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The best part of watching a baseball game live, in person? No doubt, it’s the dogs. Saturday’s 7:05 p.m. Texas Rangers game (against the Toronto Blue Jays) at Globe Life Park, 1000 Ballpark Way in Arlington, is taking that sentiment in a more obvious direction with Bark at the Park, when fans can bring their pups (one per adult, and a special dog ticket is required) to the game. Rangers fan gear for pets and parents is encouraged, since the evening kicks off with a special pooch parade around the warning track before the game. Now, this is still a baseball game, complete with loud cheers, errant human-food concessions and the potential for fireworks, so be a good pet parent and purchase tickets only if little Elvis And-Ruff is chill with crowds and excitement … and is strictly anti-Blue Jay. Tickets are $30 for people and $10 for pups. Visit mlb.com/rangers. Merritt Martin
So maybe you're not a fan of period costumes. A lot of people are. Maybe being addressed by actors in fake Olde English accents who don't break character horrifies you. A lot of people like it. Jousting, knights, lords and ladies aren't your thing. A lot of people dig them. Maybe you think the Scarborough Renaissance Festival isn't for you. Before you decide, however, consider these nine words: the largest food-on-a-stick selection in Texas. Huh-freakin'-zah, we say. All the best food comes on a stick, and for that we'll put up with a little thee-ing and thou-ing. There'll also be the usual live performances, period music, artisan demonstrations, craft booths, etc. Whatever. Food on a stick is where it's at. The festival opens this weekend with a time traveler’s theme, including a costume contest for adults and scavenger hunt for kids. (The kids do the hunting, we mean.) The festival takes place every Saturday and Sunday through May 28, plus Memorial Day. Oh, and the grounds, 2511 FM 66 in Waxahachie, include 12 pubs. Huzzah again! Adult tickets start at $24, with all sorts of discounts for kids, students and group packages. For more information, visit srfestival.com. Patrick Williams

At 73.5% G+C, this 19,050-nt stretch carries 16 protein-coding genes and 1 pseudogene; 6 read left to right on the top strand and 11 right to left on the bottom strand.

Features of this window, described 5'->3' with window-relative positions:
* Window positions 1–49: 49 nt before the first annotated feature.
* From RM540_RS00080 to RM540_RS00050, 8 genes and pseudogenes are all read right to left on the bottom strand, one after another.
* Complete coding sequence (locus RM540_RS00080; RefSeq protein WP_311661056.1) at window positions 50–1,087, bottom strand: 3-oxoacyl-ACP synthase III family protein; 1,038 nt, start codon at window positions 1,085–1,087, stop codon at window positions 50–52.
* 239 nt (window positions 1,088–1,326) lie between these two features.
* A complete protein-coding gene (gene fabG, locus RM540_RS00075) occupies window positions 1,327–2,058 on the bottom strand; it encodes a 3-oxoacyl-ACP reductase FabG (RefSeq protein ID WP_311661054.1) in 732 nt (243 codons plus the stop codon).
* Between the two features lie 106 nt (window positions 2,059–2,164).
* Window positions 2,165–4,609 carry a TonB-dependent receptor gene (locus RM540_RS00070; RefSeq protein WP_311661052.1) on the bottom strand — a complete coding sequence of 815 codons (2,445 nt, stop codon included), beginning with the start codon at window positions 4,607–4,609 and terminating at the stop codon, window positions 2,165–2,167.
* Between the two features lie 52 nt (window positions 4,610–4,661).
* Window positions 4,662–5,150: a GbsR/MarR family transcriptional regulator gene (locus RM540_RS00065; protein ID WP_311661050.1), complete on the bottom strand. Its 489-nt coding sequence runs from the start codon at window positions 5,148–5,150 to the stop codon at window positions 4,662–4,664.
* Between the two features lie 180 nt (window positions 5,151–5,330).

While the name of name Breakaway Music Festival may suggest a relaxing reprieve, it may as well be called the Breakout Music Festival for the sheer number of up-and-coming acts on the bill. David Burd, better known as Lil Dicky, will headline the festival as it makes its first stop of its season in one of DFW’s newest venues. The 30-year-old rapper struck big with “Freaky Friday” his first release since his 2015 debut album, Professional Rapper. Rich the Kid, who released his debut album, The World is Yours, last week, is also slated for the festival. Joining the bill is electropop prodigy Whethan, who hit the map with a fire remix of Missingno’s “XE3” when he was only 15. YFN Lucci, yet another act with a freshly dropped album, Ray Ray from Summerhill, will round out the show, which will showcase the cutting edge of modern hip-hop and EDM. 4 p.m. April 7, The Pavilion at Toyota Music Factory, 300 W. Las Colinas Blvd., Irving, eventbrite.com, $40. Nicholas Bostick
Dallas band Adakain is a hard-hitting metal act that throws a hell of a live show. It's one of 97.1 FM The Eagle's best bands to look out for, and Adakain's unique brand of metal promotes a positive message to its fans to have fun and do what you love. 8 p.m., Saturday, April 7, Trees, 2709 Elm St., 214-741-1122, treesdallas.com, $10. Diamond Victoria